Category Archives: Elections

Are We All Beto’d Out?

Lots of Texans aren’t happy about Beto running for Prez. They wanted him to run for US Senate against Cornyn. Other Texans are just Beto’d out. I consider myself part of the latter group and much of it has to do with his run-up to his grand decision–the teasing, the one-man drives to Primary country, the videos. Then came the straw that broke the camel’s back–the “born to be in it” interview in Vanity Fair.

Let’s be fair, those of us who supported him in 2018 knew him to be a privileged kid from El Paso. He just happened to side with us on most issues. The article, though, really paints the picture of privilege–his annoyance with his father, yet always having his support to go to private school and Columbia University, the “tech” start-ups, the return to El Paso to the family wealth, and finally, his marriage into even more wealth. Sure, there was sadness along the way with his dad’s untimely death, but he led a charmed life on his way to his political life. And if one reads the long article, one sees the real Beto that some of us didn’t want to hear about, though, we always knew.

His father tried directing him to the New Mexico Military Institute, but O’Rourke instead applied to a prep school in Virginia called Woodberry Forest, on advice from his grandfather through marriage, Fred Korth, a former secretary of the navy in the Kennedy administration.

Of course, there’s also the stuff we liked about him.

Not to begrudge someone with added opportunities on top of what already comes with being a white male, but it’s been a bad week for those of privilege. Aunt Becky and friends are in trouble for seeking added opportunities for their already over-privileged brats. The privileged in the halls of Congress want to deeply cut the social safety net that helped families like mine during tough times. The privileged have just been pissing many of us off. And “born to be in it” Beto didn’t give some of us the warm and fuzzies. And, of course, if one delves into his voting record in Congress, well, the whole “working with Republicans” narrative is already a centerpiece of his launch. And quite annoying.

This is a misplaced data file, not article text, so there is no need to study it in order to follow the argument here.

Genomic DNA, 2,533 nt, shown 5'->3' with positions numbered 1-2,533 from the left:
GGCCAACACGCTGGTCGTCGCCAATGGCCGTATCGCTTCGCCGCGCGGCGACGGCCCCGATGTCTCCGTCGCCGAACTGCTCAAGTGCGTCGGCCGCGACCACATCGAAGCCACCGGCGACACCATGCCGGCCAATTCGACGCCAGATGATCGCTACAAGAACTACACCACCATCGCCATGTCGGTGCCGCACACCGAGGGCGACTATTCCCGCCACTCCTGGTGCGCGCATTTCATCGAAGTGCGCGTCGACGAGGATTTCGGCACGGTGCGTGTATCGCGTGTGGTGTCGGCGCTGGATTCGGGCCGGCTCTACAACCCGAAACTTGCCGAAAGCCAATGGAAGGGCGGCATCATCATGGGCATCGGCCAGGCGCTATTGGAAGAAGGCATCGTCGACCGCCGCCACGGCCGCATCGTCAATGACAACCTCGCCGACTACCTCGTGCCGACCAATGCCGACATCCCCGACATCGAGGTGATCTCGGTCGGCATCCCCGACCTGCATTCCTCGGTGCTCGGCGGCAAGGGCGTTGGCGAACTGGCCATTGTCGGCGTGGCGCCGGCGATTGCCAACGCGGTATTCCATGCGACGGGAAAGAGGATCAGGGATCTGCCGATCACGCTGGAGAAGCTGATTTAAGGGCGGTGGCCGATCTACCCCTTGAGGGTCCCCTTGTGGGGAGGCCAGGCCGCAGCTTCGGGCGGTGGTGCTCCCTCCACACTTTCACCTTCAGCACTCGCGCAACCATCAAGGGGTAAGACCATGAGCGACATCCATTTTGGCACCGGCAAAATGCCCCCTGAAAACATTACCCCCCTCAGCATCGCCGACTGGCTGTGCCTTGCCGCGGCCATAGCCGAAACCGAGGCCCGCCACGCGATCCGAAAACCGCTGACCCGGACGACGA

All of this said, it may just be this newer narrative that gives him a chance in the Democratic Primary against 15 (or more) opponents in multiple states beyond Texas. His campaign of positivity versus being just “anti-Trump,” of offering solutions, rather than what was offered in 2016, of being supportive of the ideas of Bernie Sanders and Congresswoman Ocasio-Cortez but perhaps offering a bit of moderation. It’s the kind of stuff that could unite people. Or, could make him a vice-presidential candidate for a moderate candidate with a dismal record (take your pick from the rest of the list).

At this point, I’m still with Bernie Sanders because he is right on the issues–a lot more than what the others are offering. And at this point, it’s all about the issues for me.  I want stances on issues that will keep Democrats in check. Because if the Democratic Party is strategizing based on what moderates and Republicans are saying and thinking, then a whole lot of people will stay home, yet again, because they are being excluded, yet again. If Democrats don’t learn anything from the 2016 strategy, then we’re in for another disaster.

Anyway, happy candidate-seeking to all!

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2019 Houston Mayor, Council Races Shaping Up

Big thanks to Erik Manning of the Sharpstown Dems for keeping a list of incumbents and candidates up-to-date as many of us start thinking about the local election to be held in November.

The Mayoral race will be cause for a lot of ad buys and excitement on the ground–most of the money will be in this race. The open seat in District B has a growing list of prospects. The open seat being vacated by term-limited Ellen Cohen in District C will also be cause for a lot of activity and money flying around. District F’s right-winger Steve Le will hopefully get a good challenge by at least one of the candidates in what is usually a low turnout race–I really need a new council member. District J, some call it the newest Latino council district (out of 3 only 1 is brown), has a chance to actually a elect a brown person, although, the voting population is diverse and any candidate will be required to play well with all of the communities.